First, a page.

Probate & Trust Administration

What Is A Personal Representative?

The personal representative is the person, bank or trust company appointed by the judge to be in charge of the administration of the decedent’s probate estate. In Florida, the term “personal representative” is used instead of such terms as “executor, administrator and administratrix.” The personal representative has a legal duty to administer the probate estate [...]

By | 2018-08-24T13:37:30+00:00 August 7th, 2018|

What Happens To A Decedent’s Revocable Trust At Death?

If the decedent had established what is commonly referred to as a “Revocable Trust,” a “Living Trust” or a “Revocable Living Trust,” in certain circumstances, the trustee may be required to pay expenses of administration of the decedent’s probate estate, enforceable claims of the decedent’s creditors and any federal estate taxes payable from the trust [...]

By | 2018-06-27T02:37:37+00:00 June 23rd, 2018|

Why Does The Personal Representative Need An Attorney?

A personal representative should always engage a qualified attorney to assist in the administration of the decedent’s probate estate. Many legal issues arise, even in the simplest probate estate administration, and most of these issues will be novel and unfamiliar to non-attorneys. The attorney for the personal representative advises the personal representative on the rights [...]

By | 2018-06-27T02:25:11+00:00 June 11th, 2018|

What Are Probate Assets?

Probate administration applies only to probate assets. Probate assets are those assets that were owned in the decedent’s sole name at death, or that were owned by the decedent and one or more co-owners and lacked a provision for automatic succession of ownership at death. For example: A bank account or investment account in the [...]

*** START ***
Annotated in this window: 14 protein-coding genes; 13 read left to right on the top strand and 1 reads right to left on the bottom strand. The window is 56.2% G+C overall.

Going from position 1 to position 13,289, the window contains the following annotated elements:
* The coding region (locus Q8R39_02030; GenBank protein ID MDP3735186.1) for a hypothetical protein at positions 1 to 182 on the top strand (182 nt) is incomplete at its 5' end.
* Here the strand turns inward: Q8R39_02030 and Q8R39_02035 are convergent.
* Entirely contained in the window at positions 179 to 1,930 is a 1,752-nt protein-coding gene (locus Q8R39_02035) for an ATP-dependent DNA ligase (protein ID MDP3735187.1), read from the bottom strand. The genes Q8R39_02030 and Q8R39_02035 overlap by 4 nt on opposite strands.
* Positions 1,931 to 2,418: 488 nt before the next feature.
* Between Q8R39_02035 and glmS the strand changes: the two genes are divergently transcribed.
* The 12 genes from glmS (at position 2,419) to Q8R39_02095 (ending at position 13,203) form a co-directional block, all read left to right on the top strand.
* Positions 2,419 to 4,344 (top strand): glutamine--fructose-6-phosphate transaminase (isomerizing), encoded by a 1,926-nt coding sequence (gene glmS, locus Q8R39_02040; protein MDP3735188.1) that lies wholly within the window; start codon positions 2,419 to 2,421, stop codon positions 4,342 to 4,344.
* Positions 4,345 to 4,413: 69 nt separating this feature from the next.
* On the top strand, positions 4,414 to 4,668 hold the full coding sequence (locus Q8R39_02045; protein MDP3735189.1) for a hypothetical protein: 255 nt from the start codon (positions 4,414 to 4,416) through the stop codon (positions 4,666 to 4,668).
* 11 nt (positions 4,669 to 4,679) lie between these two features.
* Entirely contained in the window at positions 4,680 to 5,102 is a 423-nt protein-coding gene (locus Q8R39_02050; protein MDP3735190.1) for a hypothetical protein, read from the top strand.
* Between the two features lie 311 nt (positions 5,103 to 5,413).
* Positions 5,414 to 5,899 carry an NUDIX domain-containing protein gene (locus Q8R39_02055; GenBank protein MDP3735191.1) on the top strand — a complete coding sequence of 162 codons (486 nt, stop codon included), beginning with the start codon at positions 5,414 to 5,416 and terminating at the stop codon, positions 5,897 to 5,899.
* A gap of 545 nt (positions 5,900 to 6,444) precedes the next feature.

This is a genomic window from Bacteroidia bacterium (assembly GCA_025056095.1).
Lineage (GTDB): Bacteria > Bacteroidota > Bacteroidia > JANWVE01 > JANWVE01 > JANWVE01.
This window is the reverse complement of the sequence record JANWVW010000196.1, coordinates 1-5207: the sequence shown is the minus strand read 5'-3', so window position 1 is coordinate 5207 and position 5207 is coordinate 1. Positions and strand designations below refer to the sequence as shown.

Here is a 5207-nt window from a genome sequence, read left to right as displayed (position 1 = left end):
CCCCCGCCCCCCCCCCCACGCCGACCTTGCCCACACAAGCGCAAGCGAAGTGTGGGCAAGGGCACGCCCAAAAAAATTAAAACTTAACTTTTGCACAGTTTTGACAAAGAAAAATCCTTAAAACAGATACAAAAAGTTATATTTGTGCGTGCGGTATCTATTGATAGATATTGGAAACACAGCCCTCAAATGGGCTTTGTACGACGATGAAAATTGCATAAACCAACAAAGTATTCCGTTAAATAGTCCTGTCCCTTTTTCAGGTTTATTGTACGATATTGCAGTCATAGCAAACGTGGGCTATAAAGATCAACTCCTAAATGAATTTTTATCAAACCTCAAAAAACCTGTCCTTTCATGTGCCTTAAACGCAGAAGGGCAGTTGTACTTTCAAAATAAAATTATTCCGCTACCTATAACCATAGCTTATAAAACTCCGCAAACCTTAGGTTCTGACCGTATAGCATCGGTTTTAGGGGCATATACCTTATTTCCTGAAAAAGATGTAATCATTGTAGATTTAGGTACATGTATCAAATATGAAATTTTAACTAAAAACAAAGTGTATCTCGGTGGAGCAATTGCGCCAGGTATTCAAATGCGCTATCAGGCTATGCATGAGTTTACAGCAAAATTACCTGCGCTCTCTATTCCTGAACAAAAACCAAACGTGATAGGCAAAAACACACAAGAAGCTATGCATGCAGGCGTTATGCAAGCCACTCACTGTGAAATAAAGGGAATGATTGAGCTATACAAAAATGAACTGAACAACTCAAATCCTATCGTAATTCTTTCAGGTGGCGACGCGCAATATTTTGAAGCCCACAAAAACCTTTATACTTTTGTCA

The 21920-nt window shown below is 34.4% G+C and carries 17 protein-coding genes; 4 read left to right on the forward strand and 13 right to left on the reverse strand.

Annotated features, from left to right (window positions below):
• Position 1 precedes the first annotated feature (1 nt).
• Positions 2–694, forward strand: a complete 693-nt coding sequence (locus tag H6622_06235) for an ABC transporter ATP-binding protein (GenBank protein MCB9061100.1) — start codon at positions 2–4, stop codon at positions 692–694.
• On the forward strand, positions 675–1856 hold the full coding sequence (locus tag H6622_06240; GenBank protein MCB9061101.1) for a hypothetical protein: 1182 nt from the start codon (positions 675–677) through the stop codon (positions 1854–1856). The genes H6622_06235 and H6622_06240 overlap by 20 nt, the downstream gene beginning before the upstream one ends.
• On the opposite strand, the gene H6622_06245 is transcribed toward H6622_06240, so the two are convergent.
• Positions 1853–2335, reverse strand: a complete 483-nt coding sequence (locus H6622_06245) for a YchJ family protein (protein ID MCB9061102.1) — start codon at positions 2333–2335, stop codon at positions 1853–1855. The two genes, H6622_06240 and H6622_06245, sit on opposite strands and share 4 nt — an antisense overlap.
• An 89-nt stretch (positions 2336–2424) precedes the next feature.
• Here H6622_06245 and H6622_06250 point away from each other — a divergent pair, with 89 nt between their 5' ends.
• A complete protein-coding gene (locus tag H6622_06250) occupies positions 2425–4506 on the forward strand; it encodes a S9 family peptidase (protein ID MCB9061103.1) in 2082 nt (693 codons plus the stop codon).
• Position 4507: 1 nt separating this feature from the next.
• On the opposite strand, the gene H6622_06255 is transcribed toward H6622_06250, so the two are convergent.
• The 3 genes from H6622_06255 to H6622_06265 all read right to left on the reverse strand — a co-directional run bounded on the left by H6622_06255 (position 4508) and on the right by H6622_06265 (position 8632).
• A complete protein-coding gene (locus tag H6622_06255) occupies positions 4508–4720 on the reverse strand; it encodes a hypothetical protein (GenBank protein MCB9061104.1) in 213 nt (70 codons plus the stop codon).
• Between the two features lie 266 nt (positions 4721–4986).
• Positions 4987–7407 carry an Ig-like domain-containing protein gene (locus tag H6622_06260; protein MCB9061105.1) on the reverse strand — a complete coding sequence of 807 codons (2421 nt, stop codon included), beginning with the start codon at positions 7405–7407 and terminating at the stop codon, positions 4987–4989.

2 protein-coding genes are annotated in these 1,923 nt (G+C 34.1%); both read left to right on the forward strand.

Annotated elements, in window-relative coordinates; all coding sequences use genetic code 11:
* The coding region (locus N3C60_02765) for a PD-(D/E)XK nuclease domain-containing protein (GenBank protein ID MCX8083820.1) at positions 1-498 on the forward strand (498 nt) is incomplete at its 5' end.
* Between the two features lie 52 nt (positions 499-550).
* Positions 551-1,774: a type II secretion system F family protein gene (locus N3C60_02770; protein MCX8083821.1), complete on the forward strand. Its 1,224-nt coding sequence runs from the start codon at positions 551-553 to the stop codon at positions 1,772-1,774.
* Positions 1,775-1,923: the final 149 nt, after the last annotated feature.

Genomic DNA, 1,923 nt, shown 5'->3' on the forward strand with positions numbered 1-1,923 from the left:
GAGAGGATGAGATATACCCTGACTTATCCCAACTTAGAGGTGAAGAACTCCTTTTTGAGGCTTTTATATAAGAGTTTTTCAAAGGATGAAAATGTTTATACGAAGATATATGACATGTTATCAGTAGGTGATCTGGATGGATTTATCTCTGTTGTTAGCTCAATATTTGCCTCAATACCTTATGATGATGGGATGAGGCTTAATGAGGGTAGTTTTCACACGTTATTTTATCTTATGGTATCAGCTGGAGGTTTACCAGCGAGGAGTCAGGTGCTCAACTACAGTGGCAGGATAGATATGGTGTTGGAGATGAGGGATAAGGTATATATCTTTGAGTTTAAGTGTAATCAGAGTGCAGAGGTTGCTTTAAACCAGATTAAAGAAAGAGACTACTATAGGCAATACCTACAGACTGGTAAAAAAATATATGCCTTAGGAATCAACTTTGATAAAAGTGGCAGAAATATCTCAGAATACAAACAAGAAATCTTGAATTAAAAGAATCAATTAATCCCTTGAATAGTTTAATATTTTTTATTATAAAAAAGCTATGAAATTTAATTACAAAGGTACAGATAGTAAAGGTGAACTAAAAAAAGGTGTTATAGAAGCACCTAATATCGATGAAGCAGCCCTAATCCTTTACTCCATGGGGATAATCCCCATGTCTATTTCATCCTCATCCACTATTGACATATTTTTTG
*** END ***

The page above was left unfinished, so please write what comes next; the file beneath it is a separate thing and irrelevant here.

By | 2018-06-27T02:31:15+00:00 May 22nd, 2018|

Whom Will The Court Appoint To Serve As Personal Representative?

If the decedent had a valid will, the judge will appoint the person or institution named by the decedent in that will to serve as personal representative, as long as the named person or bank or trust company is legally qualified to serve. If the decedent did not have a valid will, the surviving spouse [...]

By | 2018-06-27T02:29:57+00:00 May 15th, 2018|

What Are The Estate’s Obligations To Estate Creditors?

One of the primary purposes of probate is to ensure that the decedent’s debts are paid in an orderly fashion. The personal representative must use diligent efforts to give actual notice of the probate proceeding to ‘known or reasonably ascertainable’ creditors. This gives the creditors an opportunity to file claims in the decedent’s probate estate, [...]

By | 2018-06-27T02:28:30+00:00 May 7th, 2018|

Alternatives To Formal Administration In Florida

Florida law provides for several alternate abbreviated probate procedures other than the formal administration process.   “Summary Administration” is generally available only if the value of the estate subject to probate in Florida (less property which is exempt from the claims of creditors; for example, homestead real property in many circumstances) is not more than [...]

By | 2018-06-27T02:38:35+00:00 April 17th, 2018|

Who Supervises The Probate Administration?

A circuit court judge presides over probate proceedings. The judge will rule on the validity of the decedent’s will, or if the decedent died intestate, and will consider evidence to confirm the identities of the decedent’s heirs as those who will receive the decedent’s probate estate. If the decedent had a will that nominated a [...]

By | 2018-06-27T02:33:21+00:00 April 17th, 2018|

Who Can Be A Personal Representative?

The personal representative is the person, bank or trust company appointed by the judge to be in charge of the administration of the decedent’s probate estate. To qualify to serve as a personal representative, an individual must be either a Florida resident or, regardless of residence, a spouse, sibling, parent, child or other close relative [...]

By | 2018-06-27T02:32:08+00:00 April 4th, 2018|

How Are A Decedent’s Creditors Satisfied At Decedent’s Death?

Florida’s trust law does not have a specific procedure for identifying and paying creditors at death. The creditors have up to 2 years from the decedent’s death to file claims against the estate. The trustee may be reluctant to distribute the trust assets to the beneficiaries until he or she is satisfied that all claims [...]

By | 2018-06-27T01:51:10+00:00 March 1st, 2018|